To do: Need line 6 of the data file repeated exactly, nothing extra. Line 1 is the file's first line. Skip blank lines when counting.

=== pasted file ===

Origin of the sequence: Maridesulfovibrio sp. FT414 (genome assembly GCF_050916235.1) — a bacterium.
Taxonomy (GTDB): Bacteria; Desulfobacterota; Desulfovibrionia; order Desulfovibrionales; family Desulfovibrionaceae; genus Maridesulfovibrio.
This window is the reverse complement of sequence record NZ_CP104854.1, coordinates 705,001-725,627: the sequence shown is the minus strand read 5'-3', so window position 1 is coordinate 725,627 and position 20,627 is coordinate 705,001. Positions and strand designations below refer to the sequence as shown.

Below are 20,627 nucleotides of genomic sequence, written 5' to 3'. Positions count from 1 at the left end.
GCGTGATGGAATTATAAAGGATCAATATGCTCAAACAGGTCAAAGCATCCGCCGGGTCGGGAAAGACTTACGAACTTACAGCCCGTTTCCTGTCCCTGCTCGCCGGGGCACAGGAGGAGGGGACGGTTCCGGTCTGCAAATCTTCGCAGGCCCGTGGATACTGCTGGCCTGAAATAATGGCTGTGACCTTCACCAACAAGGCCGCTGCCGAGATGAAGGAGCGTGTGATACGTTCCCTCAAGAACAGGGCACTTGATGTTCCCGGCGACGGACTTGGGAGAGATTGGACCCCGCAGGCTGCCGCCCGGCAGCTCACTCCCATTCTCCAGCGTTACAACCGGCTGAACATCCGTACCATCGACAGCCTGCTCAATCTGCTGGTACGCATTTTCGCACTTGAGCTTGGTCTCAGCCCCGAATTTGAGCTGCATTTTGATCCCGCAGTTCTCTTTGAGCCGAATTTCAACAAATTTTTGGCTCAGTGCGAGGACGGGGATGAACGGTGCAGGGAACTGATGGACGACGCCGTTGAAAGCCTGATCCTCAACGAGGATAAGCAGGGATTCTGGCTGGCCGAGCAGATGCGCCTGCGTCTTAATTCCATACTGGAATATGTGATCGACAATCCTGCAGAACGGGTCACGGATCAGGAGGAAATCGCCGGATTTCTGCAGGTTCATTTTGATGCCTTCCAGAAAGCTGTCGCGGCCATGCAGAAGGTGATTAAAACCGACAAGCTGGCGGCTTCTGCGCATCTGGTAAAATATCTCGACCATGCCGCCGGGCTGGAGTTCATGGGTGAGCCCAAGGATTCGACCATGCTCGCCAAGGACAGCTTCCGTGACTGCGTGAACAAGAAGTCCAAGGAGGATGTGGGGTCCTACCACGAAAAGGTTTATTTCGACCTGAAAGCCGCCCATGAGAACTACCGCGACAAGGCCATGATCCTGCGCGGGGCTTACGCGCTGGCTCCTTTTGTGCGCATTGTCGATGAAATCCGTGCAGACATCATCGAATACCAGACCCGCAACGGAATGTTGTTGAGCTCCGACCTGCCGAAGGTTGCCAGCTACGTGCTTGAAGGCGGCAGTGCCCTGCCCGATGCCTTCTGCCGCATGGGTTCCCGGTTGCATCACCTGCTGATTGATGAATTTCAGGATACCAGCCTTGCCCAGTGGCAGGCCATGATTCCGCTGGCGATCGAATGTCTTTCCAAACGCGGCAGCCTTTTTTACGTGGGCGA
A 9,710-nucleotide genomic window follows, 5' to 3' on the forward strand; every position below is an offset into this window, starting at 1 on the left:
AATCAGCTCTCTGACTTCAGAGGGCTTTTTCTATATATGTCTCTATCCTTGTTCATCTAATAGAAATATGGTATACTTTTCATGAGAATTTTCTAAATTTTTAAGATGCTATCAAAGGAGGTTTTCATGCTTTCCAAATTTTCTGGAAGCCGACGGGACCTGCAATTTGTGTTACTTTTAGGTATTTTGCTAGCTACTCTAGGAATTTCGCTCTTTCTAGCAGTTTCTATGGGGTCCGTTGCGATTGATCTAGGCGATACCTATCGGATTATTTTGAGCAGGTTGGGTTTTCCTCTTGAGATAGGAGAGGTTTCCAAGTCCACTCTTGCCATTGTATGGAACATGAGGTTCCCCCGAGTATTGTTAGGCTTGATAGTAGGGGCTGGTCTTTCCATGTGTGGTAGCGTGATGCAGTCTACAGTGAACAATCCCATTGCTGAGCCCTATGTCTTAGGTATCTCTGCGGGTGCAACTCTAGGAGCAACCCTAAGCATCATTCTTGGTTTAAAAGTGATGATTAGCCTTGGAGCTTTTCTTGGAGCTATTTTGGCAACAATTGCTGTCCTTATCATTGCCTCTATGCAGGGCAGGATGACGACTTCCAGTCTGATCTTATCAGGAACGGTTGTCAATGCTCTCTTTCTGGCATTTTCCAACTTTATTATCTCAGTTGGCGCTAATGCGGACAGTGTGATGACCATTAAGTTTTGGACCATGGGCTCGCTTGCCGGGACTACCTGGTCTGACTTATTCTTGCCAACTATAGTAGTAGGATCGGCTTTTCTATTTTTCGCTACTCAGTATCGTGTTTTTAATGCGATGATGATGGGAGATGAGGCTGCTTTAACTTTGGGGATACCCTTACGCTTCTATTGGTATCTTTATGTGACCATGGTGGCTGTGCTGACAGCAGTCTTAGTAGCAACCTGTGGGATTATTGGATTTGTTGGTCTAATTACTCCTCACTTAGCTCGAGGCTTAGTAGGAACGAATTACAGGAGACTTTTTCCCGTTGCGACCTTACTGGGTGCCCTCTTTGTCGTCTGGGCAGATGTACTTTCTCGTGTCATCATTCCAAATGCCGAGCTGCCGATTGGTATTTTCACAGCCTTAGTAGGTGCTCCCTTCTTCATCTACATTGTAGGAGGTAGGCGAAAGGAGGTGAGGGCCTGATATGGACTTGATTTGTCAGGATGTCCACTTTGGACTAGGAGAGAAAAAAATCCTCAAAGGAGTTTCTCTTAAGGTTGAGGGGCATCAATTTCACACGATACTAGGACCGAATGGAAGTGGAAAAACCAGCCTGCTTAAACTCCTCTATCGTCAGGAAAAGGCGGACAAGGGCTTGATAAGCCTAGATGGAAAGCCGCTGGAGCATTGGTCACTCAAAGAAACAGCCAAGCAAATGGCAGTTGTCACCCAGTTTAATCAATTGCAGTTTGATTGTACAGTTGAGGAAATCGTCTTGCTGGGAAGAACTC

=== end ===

A 9,710-nucleotide genomic window follows, 5' to 3' on the forward strand; every position below is an offset into this window, starting at 1 on the left: